BLOOMINGTON, Ind. -- Indiana University Bloomington denies it violated Title IX or was negligent in the case of John Enochs, a former student and Delta Tau Delta fraternity member who pleaded guilty to battery in exchange for prosecutors dropping two counts of rape against him.
As part of a plea agreement in the criminal case, Enochs admitted to touching Jane Doe in a “rude, insolent, or angry manner, resulting in moderate bodily injury.”
Doe filed a federal lawsuit in June, alleging Indiana University Bloomington officials and administrators condoned Delta Tau Delta fostering an environment of dangerous activity, ignored Enochs's history of sexual assault and failed to put in place measures to protect a 'foreseeable' sexual assault at Delta Tau Delta social event at the fraternity house.
In a new motion filed in federal court August 15, Indiana University Bloomington said it did not condone Delta Tau Delta fostering “an environment of illegal and dangerous activity or sexual assault,” as was alleged in Doe’s federal lawsuit.
The university denied it was negligent and disputed that it violated Title IX, a federal law that requires universities to prevent, address and investigate sexual misconduct on their campus, including sexual harassment, discrimination and rape.
The Supreme Court has ruled that a university receiving federal funding may have to pay damages to the victim of sexual assault if the victim can show that the college acted with “deliberate indifference to known acts of harassment in its programs or activities,” according to the American Civil Liberties Union.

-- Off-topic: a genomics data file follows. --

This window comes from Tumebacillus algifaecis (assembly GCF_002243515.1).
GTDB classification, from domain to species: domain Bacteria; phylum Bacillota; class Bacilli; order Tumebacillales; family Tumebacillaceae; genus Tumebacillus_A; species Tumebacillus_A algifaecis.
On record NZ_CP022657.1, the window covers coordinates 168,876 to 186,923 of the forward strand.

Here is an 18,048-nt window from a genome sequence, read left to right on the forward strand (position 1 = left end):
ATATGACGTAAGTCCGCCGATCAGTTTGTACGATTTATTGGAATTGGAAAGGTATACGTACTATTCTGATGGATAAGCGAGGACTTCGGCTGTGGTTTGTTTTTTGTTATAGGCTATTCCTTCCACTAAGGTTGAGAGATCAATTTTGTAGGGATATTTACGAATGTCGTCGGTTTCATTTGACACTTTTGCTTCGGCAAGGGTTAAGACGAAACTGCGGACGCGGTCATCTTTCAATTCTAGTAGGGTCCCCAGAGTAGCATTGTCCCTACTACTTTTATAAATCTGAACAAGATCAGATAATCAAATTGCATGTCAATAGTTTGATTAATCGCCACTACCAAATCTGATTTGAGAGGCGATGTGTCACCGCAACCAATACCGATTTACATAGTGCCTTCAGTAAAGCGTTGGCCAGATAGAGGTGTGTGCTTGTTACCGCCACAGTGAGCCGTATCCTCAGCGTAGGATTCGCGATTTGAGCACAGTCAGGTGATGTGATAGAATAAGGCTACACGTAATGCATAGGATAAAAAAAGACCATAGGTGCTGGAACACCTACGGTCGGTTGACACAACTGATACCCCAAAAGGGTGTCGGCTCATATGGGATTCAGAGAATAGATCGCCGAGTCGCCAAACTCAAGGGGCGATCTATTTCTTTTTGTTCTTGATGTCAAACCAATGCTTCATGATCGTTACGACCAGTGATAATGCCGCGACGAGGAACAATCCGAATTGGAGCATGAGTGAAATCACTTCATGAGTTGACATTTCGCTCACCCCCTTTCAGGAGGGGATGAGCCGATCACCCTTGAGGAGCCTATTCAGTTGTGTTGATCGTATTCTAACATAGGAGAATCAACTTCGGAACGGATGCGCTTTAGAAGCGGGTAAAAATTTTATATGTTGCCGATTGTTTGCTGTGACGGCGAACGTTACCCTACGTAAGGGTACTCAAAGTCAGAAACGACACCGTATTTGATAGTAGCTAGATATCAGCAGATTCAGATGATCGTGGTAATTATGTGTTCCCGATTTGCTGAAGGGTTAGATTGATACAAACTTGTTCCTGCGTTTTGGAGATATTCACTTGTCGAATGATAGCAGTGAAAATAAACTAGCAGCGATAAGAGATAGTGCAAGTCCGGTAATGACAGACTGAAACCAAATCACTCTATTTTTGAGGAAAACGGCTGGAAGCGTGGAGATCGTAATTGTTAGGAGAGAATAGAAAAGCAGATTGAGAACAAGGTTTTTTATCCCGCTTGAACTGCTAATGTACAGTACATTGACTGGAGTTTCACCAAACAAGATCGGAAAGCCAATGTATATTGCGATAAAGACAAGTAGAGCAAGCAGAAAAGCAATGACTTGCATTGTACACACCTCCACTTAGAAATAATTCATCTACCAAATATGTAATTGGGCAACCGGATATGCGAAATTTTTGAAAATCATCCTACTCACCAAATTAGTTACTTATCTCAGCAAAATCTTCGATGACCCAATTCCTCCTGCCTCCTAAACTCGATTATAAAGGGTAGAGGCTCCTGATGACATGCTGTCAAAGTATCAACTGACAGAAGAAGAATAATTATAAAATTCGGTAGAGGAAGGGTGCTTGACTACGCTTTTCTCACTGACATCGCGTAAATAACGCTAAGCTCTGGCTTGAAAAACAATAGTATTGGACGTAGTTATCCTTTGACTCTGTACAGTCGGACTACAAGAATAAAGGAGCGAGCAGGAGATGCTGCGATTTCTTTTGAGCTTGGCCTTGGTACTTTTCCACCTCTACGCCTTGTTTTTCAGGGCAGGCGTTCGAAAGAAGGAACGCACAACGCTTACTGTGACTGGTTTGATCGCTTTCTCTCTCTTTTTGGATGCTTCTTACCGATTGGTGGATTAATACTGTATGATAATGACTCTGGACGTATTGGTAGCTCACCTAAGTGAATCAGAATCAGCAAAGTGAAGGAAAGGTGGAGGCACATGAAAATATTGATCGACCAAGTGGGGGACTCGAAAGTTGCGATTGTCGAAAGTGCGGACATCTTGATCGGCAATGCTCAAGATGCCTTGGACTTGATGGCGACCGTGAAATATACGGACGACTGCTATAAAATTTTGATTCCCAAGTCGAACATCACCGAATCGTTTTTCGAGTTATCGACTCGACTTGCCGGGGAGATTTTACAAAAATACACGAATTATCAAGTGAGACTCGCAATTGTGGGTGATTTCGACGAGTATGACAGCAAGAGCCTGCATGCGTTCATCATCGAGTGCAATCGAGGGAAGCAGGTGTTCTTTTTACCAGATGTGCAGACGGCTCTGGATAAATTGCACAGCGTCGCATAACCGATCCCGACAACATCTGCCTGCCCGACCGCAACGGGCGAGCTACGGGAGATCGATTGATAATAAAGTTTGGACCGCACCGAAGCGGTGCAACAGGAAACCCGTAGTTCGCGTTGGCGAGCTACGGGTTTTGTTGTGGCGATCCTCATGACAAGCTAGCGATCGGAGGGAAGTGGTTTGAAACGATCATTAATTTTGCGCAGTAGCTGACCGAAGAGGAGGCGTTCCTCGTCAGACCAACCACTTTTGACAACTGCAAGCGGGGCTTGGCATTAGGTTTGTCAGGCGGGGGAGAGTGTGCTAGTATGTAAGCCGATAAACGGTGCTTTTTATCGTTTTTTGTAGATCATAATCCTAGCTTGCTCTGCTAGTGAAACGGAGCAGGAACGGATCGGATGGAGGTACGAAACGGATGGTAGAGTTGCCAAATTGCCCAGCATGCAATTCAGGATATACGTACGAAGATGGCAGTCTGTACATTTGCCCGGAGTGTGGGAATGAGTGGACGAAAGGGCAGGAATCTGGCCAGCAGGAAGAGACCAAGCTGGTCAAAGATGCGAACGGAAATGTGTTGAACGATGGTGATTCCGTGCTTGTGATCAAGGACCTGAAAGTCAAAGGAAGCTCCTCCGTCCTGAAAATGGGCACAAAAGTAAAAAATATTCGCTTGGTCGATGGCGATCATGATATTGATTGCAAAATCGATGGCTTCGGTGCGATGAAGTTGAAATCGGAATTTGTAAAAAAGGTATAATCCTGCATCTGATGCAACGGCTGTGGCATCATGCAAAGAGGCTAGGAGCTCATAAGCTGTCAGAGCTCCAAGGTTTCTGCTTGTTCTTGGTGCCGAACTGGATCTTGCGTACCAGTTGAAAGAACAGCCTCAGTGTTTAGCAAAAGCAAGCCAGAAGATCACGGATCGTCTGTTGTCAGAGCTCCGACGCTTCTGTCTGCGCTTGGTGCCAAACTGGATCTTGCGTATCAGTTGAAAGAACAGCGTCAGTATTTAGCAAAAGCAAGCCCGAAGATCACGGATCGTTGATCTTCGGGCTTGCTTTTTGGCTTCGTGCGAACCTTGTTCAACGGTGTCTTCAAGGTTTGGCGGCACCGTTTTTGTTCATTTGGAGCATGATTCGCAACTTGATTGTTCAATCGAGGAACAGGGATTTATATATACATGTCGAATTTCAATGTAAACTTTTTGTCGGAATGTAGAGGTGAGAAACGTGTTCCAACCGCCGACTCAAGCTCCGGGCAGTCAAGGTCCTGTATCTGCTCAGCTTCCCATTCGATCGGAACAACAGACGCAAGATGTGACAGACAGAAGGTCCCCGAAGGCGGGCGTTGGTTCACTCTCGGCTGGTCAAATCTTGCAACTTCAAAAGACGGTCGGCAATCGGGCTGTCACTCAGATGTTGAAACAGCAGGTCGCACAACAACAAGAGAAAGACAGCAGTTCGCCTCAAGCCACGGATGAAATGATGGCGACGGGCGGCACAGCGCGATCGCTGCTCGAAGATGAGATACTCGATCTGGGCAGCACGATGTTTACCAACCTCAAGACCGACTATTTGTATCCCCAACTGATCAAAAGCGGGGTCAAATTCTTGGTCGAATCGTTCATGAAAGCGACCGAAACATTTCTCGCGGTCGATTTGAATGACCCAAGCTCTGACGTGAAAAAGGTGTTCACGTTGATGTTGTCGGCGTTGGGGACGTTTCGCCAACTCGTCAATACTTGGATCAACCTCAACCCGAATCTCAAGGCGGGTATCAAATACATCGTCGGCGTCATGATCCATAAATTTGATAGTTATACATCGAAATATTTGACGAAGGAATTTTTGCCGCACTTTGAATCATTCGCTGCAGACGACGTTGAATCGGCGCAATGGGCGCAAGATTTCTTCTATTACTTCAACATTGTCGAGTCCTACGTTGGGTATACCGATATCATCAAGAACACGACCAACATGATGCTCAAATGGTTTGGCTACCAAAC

Enochs was initially charged with raping two separate women while at IU, one in October 2013 and another in April 2015.
The federal complaint filed by Jane Doe alleges a Title IX violation based on an April 2015 incident with Enochs.
Enochs had also been accused of sexual assault by another female student in October 2013.
He was charged with two counts of rape in September 2015 based upon the two incidents.
Indiana University Bloomington expelled Enochs on July 10, 2015, according to the court filing in the Jane Doe lawsuit.
Attorneys for Delta Tau Delta filed a motion earlier this month, asking the judge to dismiss the claims against them saying Doe has failed to show the fraternity had a duty to protect her from “criminal acts of third parties.”
A hearing is scheduled for September 27 in federal court.
Jeff Herman , a Boca Raton attorney for Jane Doe in a civil suit against IU and Delta Tau Delta – Enochs' fraternity – said the victim Jane Doe is hoping for justice through her civil lawsuit.
“She’s got a long road ahead of her,” said Herman. “Enough is enough, it’s out of control. The only way we’re going to get change and protect other girls is to file a civil lawsuit.”